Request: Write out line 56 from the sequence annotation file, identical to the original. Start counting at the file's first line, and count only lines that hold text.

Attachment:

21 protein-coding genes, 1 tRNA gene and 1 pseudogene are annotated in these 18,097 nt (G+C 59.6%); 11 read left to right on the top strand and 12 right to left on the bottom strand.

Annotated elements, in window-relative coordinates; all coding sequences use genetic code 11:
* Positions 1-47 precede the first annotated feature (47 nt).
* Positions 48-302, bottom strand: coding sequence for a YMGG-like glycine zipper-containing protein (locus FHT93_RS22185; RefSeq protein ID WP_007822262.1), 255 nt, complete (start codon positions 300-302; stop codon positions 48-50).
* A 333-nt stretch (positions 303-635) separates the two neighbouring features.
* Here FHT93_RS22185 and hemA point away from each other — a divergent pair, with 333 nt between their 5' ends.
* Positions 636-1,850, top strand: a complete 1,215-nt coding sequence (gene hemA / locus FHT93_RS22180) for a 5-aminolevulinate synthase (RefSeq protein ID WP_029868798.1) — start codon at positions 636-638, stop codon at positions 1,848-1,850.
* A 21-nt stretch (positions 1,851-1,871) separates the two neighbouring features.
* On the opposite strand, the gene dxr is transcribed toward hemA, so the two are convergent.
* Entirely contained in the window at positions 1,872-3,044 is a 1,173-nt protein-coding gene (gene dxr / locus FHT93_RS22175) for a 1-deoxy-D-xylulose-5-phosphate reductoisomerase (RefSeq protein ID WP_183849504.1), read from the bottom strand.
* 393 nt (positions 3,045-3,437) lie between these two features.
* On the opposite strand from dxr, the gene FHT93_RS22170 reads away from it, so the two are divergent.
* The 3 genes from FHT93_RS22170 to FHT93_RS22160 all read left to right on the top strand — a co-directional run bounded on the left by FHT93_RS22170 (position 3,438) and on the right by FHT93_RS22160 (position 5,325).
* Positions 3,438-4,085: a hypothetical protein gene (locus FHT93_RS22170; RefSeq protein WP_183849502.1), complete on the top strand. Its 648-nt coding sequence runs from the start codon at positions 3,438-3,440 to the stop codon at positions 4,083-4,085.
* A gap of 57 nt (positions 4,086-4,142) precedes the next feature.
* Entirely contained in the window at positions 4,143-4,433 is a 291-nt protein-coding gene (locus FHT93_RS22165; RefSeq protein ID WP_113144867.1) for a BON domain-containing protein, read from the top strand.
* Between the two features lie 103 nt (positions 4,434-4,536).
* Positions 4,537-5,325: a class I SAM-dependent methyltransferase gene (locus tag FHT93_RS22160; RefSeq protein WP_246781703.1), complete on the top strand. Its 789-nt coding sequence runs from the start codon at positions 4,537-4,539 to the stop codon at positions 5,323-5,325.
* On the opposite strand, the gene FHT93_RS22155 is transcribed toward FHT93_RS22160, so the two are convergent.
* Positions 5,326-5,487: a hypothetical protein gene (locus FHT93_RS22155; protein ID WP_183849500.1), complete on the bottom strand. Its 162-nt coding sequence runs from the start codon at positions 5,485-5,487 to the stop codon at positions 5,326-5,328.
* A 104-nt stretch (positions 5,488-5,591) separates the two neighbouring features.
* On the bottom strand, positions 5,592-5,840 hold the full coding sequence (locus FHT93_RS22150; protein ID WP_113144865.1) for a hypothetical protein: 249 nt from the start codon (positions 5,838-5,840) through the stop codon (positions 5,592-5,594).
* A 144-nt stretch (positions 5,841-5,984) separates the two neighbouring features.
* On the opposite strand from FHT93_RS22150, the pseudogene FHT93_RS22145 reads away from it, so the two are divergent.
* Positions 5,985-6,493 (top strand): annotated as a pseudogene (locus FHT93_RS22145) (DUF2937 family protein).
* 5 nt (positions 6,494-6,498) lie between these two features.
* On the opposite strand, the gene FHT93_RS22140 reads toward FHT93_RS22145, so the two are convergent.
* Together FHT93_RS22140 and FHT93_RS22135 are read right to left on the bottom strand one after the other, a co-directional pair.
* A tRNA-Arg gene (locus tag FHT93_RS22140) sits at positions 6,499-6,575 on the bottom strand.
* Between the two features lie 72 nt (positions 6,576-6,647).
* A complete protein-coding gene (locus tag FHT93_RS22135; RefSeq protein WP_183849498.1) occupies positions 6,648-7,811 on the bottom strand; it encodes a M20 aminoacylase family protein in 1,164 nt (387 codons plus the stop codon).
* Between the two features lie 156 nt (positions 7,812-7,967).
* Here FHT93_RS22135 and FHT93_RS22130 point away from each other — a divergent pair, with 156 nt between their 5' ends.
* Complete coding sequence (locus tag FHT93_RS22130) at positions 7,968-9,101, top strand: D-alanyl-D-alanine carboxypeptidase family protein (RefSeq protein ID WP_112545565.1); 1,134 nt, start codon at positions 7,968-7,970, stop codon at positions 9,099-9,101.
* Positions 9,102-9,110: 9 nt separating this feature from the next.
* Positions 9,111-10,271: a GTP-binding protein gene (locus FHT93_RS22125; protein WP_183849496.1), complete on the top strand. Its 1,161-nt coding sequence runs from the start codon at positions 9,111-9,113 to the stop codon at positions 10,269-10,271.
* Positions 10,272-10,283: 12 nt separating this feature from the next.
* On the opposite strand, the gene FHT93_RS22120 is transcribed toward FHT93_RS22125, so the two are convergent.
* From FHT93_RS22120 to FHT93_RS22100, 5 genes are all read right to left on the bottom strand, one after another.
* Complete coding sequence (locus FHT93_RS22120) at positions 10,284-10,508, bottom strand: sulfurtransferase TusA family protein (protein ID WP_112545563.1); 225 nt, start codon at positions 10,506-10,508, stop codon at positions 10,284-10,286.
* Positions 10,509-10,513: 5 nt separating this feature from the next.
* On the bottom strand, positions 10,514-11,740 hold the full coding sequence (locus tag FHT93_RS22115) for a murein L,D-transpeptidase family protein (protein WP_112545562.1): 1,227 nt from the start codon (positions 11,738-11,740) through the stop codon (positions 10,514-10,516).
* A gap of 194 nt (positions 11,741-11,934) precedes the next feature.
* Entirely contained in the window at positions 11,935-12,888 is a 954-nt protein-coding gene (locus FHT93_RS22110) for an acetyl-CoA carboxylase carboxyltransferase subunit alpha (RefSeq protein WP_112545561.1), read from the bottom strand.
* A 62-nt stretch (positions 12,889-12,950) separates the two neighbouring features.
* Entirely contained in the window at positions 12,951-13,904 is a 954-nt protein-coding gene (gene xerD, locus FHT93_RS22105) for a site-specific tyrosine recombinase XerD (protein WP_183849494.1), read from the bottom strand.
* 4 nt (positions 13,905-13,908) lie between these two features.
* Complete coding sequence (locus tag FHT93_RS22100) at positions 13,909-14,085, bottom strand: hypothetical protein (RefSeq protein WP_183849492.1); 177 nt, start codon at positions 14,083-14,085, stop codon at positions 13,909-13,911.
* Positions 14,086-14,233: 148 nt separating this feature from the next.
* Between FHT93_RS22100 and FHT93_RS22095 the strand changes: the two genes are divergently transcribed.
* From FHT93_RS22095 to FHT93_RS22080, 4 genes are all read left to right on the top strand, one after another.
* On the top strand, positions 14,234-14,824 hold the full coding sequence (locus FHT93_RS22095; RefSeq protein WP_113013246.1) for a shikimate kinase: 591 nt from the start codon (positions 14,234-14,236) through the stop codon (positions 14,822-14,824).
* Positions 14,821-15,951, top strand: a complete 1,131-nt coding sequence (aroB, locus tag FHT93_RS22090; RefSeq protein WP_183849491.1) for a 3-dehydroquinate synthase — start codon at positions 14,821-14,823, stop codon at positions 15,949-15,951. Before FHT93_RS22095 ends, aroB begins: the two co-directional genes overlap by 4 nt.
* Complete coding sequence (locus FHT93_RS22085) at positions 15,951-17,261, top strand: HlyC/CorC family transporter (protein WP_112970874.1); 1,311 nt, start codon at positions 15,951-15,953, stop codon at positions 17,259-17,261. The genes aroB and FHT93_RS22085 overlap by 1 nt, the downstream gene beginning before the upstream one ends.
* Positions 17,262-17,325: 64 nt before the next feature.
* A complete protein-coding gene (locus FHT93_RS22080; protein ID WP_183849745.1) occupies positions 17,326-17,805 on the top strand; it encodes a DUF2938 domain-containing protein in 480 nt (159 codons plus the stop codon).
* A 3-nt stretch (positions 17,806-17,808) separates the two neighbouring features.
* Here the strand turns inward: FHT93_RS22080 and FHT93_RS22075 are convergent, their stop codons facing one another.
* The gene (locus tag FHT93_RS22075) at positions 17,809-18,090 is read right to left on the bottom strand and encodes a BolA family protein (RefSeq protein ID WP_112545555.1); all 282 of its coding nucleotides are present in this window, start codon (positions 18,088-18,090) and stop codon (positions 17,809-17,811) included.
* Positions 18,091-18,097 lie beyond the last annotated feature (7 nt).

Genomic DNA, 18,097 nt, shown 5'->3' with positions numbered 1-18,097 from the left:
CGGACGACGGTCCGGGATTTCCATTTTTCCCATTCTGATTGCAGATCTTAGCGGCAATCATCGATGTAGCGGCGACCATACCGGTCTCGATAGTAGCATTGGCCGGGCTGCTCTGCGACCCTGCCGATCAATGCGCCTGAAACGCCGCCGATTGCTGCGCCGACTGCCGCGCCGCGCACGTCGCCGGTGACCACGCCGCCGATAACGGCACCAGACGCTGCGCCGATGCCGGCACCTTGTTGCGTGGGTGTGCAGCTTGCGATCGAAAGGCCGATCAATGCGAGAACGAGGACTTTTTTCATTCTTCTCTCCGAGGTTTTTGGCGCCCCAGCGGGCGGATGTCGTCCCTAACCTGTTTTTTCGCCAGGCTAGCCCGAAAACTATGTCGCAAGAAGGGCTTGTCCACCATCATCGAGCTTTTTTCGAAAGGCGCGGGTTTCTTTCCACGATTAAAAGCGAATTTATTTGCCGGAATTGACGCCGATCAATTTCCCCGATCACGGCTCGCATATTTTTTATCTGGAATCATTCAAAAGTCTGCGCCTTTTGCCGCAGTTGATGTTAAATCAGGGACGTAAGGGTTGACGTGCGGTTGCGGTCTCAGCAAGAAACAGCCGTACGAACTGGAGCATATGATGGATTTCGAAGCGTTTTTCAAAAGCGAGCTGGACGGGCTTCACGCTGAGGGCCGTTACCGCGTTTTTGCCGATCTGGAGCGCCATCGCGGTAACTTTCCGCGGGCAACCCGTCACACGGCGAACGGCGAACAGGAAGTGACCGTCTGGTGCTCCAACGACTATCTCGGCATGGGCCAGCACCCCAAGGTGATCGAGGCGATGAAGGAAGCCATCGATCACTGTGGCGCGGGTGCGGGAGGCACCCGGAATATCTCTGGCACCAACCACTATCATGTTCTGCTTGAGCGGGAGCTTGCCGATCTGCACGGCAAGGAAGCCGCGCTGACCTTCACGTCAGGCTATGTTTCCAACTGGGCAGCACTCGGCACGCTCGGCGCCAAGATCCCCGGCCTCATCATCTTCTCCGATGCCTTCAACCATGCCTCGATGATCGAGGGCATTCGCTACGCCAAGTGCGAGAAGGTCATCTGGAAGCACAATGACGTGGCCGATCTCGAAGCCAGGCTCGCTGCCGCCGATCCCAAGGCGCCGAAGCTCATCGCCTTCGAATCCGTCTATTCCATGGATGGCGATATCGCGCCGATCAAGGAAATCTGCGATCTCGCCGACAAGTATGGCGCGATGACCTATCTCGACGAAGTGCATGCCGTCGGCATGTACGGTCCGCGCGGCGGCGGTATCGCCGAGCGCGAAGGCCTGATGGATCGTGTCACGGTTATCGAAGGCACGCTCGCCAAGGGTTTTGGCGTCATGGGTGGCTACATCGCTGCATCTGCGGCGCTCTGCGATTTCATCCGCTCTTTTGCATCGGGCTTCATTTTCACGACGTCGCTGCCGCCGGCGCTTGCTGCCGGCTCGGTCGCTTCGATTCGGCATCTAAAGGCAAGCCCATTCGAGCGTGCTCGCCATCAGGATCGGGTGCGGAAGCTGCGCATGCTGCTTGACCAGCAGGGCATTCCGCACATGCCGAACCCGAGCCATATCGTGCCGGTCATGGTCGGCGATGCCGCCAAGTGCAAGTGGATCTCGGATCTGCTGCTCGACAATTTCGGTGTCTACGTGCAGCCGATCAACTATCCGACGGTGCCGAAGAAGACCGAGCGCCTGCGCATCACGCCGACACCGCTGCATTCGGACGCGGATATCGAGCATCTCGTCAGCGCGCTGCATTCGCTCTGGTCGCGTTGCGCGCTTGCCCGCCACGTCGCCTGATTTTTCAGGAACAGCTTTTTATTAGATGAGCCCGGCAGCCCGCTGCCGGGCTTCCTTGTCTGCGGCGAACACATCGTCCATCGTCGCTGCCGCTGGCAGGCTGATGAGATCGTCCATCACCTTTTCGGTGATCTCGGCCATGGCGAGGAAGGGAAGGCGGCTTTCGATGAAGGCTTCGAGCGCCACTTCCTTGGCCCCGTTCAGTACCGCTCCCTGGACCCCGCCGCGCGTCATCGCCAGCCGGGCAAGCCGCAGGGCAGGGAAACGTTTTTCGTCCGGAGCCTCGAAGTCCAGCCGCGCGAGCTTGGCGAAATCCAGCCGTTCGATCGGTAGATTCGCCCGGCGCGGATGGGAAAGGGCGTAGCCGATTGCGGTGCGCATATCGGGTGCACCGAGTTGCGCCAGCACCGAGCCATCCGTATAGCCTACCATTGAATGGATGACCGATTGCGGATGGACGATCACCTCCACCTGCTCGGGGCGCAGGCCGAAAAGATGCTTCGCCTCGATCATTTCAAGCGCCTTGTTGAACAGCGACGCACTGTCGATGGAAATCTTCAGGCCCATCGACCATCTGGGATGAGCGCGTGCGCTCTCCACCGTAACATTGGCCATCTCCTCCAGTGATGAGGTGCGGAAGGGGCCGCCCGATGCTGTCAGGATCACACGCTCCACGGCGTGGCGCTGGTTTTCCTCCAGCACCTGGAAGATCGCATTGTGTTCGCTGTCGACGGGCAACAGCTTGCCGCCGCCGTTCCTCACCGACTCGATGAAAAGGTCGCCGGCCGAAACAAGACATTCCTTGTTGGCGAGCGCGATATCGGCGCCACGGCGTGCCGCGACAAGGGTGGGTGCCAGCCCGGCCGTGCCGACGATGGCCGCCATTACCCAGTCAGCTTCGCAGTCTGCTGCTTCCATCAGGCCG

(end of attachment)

* A complete protein-coding gene (locus FHT93_RS22080; protein ID WP_183849745.1) occupies positions 17,326-17,805 on the top strand; it encodes a DUF2938 domain-containing protein in 480 nt (159 codons plus the stop codon).